Lawn was – before Phil Parkinson’s arrival – the joint-chairman who took it upon himself to organise a training match to give a trial a South African player who – according to a ludicrous scene described in former manager Peter Jackson’s book – was not good enough to be a footballer. Lawn then abandoned the game because the players in the other Bradford City squad would not pass to the inferior newbie. That the City squad were involved in the charade Jackson details goes a long way to describing Valley Parade at the time just before Jackson left to be replaced by Parkinson.

He may also be the joint-chairman who – according to former player Shane Duff – used to insult the players performances as he served them lunch in the (admittedly excellent) 1911 Suite at Valley Parade. Imagine being at your work and hearing something like “here is your fish, and by the way you are garbage at your job”. Imagine being the manager trying to build a successful team in that environment. Imagine believing that doing that was a way to bring success. The mind should boggle.

These are two examples, many more come through grapevine. Many who encountered Lawn had a story of curious behaviour but vested interests and the desire to stay on the right side of the club are powerful motivators. With the need to stay in his good graces no longer important you might start to hear a second side to the story of Mark Lawn’s seven years at Bradford City and his role in the progress under Phil Parkinson.

You can choose to believe – Dear Reader – that Lawn went from failed scout (and, perhaps, demotivational chef) to architect of football success in the space of a few months if you wish but I would suggest that if you do then you convict yourself of naivety.

Your choice.

What should not be accepted though is the suggestion that Julian Rhodes and Mark Lawn saved Bradford City.

Lawn’s claim to this has always been a mystery to me. Lawn invested in the club and a good deal of the investment – a loan and some funds – was spent on a promotion campaign with an increased playing budget. There was no promotion but the club did not go out of business as a result.

Had Bradford City not spent that money then the club would have achieved at least the same outcome but – considering later it would get to the League Cup Final with a smaller budget – there was no reason to suggest it would be endangered without it. Just that City wanted to spend more money to get promoted. The only danger of a bust was, not for the first time in City’s history, the result of trying to get a boom.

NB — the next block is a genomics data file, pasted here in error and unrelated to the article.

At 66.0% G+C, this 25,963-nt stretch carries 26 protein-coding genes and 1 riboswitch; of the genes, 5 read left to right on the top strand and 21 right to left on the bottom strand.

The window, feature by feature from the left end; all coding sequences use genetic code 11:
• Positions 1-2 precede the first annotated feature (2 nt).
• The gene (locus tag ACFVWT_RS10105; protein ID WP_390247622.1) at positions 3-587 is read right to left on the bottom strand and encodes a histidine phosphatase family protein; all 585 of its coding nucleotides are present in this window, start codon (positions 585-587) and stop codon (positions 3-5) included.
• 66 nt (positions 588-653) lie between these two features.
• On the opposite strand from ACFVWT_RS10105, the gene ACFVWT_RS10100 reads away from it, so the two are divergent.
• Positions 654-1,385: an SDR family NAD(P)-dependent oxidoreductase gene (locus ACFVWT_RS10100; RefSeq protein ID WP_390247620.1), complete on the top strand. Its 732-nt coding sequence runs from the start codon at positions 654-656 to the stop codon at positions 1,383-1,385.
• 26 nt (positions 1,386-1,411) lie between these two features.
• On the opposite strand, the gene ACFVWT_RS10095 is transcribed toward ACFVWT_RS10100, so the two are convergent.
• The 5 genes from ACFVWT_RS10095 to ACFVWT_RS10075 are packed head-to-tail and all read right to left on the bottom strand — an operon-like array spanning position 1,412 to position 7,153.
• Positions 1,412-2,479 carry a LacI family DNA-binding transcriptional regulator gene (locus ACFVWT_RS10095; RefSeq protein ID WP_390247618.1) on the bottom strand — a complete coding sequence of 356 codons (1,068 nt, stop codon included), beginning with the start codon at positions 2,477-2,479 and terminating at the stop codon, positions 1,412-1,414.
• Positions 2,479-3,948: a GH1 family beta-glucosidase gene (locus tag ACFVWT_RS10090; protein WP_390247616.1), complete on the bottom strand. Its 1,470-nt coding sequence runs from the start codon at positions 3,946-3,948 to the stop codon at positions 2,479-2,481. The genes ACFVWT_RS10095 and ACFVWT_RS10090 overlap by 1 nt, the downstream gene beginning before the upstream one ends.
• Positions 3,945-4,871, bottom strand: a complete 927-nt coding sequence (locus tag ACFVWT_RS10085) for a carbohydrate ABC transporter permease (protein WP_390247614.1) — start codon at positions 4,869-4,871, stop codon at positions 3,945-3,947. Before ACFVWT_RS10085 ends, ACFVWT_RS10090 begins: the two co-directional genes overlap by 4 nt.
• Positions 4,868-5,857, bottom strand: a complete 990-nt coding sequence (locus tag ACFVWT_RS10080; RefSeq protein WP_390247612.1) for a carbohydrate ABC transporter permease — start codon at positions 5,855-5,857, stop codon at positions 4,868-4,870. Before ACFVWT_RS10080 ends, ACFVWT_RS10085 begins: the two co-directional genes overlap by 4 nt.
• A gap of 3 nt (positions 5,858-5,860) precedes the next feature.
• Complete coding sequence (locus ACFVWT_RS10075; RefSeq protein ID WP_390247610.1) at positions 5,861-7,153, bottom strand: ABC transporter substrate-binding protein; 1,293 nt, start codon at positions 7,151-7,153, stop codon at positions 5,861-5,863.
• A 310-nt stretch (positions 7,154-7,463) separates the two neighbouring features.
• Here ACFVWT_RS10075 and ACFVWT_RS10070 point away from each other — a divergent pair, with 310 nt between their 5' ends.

If Mark Lawn never offered his money to City then City would have just had to make do with (in one season in L2) a £1m smaller wage budget and still not have been League Two’s lowest spenders.

Mark Lawn as the saviour of City is a myth.

Julian Rhodes’ credentials to the honourific are a little better.

Rhodes and his family have invested into the club as well as taking out of it but given an appreciation of the comprehensive view of his time one might be tempted to suggest that Julian Rhodes saved the club from himself, or at least from situations in which he was involved.

It would be wrong to minimise the efforts Rhodes (or Lawn’s for that matter) has put in to Bradford City but equally wrong to overstate them. If he is to be credited as saving the club then he must also be attributed as being there when the club was put in danger.

Which is the crux of the matter.

When Bradford City was put in danger in 2004 following a schism between Julian Rhodes and Gordon Gibb it was not Rhodes who saved the club. It was you.

You and other supporters.

The supporters of Bradford City, and the community of Bradford and football at large, found around £300,000 in the space of a few weeks which was used to fund the club over the summer where football clubs have no income.

This ensured that when Rhodes wanted to return, and for that matter later when Lawn wanted to invest, there was a Bradford City at all.

Without that £300,000 – £300,000 raised by you and people like you and added to by Rhodes (see below) – Bradford City would have not been saved. Neither joint-chairmen at the time (Gibb and Rhodes) would fund a summer without income. When August and paying customers came round again Julian Rhodes was able to launch a CVA that gave him ownership and control of the club without Gibb and – according to the Kroll administrators at the time – with no debt.

That there was a Bradford City to sell for £6m in 2016 is because of the money you gave in 2004. Money you did not give as a loan at nine per cent, or in exchange for shares, or with any expectation of being paid back.

Julian Rhodes as the saviour of City is a myth.

It was not Julian Rhodes who saved Bradford City, nor was it Mark Lawn.

It was you.

If you want to give that credit away then again, your choice, but be very wary of anyone who wants to give it away for you or to take it from you.

As the club changes hands to new owners then it is worth remembering that the reason there is a Bradford City is not because of Rhodes and Lawn, or Richmond, or Gibb, or Rahic and Rupp.

It is because over the years supporters decided it would not let the club die despite the decisions in the boardroom by people who come and go.

Lawn and Rhodes are not the custodians of the club, nor are they saviours of the club. You are.

We are.

People can name stands after Rhodes if they like or build statues of Lawn if they have that much metal but never let anyone say that those people saved the club.

You did that.

Not the boardroom, the fans.

They messed up, you fixed it. You always do. You have the power, not them. Owners, directors, chairmen and all will come and go at Bradford City but you will remain.

You saved the bloody club. You are the bloody club.

Mr Rupp and Mr Rahic need to know that as they arrive at Valley Parade tomorrow.